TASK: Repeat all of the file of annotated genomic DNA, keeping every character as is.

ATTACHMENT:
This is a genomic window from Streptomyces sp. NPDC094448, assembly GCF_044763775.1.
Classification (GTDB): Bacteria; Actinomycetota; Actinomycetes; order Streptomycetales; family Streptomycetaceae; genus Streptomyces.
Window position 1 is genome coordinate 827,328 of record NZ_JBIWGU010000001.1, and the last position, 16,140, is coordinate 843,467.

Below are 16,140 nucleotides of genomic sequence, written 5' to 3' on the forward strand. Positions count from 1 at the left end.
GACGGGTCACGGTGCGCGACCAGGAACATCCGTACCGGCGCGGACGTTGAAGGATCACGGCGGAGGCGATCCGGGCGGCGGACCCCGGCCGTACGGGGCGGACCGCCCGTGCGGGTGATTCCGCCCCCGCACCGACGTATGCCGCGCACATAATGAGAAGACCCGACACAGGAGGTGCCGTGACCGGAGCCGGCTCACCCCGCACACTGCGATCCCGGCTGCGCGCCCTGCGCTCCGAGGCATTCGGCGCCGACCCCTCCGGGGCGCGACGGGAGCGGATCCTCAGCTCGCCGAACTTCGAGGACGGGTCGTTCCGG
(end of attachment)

This is a genomic window from Streptomyces sp. NPDC094448, assembly GCF_044763775.1.
Classification (GTDB): Bacteria; Actinomycetota; Actinomycetes; order Streptomycetales; family Streptomycetaceae; genus Streptomyces.
Window position 1 is genome coordinate 827,328 of record NZ_JBIWGU010000001.1, and the last position, 16,140, is coordinate 843,467.

Below are 16,140 nucleotides of genomic sequence, written 5' to 3' on the forward strand. Positions count from 1 at the left end.
GACGGGTCACGGTGCGCGACCAGGAACATCCGTACCGGCGCGGACGTTGAAGGATCACGGCGGAGGCGATCCGGGCGGCGGACCCCGGCCGTACGGGGCGGACCGCCCGTGCGGGTGATTCCGCCCCCGCACCGACGTATGCCGCGCACATAATGAGAAGACCCGACACAGGAGGTGCCGTGACCGGAGCCGGCTCACCCCGCACACTGCGATCCCGGCTGCGCGCCCTGCGCTCCGAGGCATTCGGCGCCGACCCCTCCGGGGCGCGACGGGAGCGGATCCTCAGCTCGCCGAACTTCGAGGACGGGTCGTTCCGG